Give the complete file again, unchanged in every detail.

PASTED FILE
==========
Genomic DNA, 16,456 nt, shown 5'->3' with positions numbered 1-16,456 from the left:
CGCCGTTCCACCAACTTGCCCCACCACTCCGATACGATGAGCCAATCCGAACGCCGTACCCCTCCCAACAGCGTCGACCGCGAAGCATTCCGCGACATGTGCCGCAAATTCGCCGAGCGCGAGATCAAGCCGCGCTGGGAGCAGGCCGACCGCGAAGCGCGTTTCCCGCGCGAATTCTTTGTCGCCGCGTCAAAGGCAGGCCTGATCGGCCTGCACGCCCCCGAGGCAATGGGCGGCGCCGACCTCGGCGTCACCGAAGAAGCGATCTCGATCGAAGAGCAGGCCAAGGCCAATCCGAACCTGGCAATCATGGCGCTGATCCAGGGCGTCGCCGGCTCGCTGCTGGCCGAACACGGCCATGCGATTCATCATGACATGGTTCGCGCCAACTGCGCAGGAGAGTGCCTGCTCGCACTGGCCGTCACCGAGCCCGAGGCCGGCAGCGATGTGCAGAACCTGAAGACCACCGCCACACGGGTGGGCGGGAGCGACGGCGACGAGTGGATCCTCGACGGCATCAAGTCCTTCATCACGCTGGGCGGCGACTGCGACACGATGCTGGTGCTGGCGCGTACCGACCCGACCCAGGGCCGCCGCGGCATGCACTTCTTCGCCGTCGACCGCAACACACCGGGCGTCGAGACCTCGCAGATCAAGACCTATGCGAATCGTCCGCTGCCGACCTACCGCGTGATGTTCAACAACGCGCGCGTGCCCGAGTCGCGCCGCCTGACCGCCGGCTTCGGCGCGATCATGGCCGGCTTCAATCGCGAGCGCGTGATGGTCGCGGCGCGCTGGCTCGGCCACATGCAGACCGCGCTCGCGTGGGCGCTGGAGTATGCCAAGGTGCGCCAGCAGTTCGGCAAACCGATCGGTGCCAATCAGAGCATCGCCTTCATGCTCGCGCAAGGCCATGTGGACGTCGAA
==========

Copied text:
Genomic DNA, 16,456 nt, shown 5'->3' with positions numbered 1-16,456 from the left:
CGCCGTTCCACCAACTTGCCCCACCACTCCGATACGATGAGCCAATCCGAACGCCGTACCCCTCCCAACAGCGTCGACCGCGAAGCATTCCGCGACATGTGCCGCAAATTCGCCGAGCGCGAGATCAAGCCGCGCTGGGAGCAGGCCGACCGCGAAGCGCGTTTCCCGCGCGAATTCTTTGTCGCCGCGTCAAAGGCAGGCCTGATCGGCCTGCACGCCCCCGAGGCAATGGGCGGCGCCGACCTCGGCGTCACCGAAGAAGCGATCTCGATCGAAGAGCAGGCCAAGGCCAATCCGAACCTGGCAATCATGGCGCTGATCCAGGGCGTCGCCGGCTCGCTGCTGGCCGAACACGGCCATGCGATTCATCATGACATGGTTCGCGCCAACTGCGCAGGAGAGTGCCTGCTCGCACTGGCCGTCACCGAGCCCGAGGCCGGCAGCGATGTGCAGAACCTGAAGACCACCGCCACACGGGTGGGCGGGAGCGACGGCGACGAGTGGATCCTCGACGGCATCAAGTCCTTCATCACGCTGGGCGGCGACTGCGACACGATGCTGGTGCTGGCGCGTACCGACCCGACCCAGGGCCGCCGCGGCATGCACTTCTTCGCCGTCGACCGCAACACACCGGGCGTCGAGACCTCGCAGATCAAGACCTATGCGAATCGTCCGCTGCCGACCTACCGCGTGATGTTCAACAACGCGCGCGTGCCCGAGTCGCGCCGCCTGACCGCCGGCTTCGGCGCGATCATGGCCGGCTTCAATCGCGAGCGCGTGATGGTCGCGGCGCGCTGGCTCGGCCACATGCAGACCGCGCTCGCGTGGGCGCTGGAGTATGCCAAGGTGCGCCAGCAGTTCGGCAAACCGATCGGTGCCAATCAGAGCATCGCCTTCATGCTCGCGCAAGGCCATGTGGACGTCGAA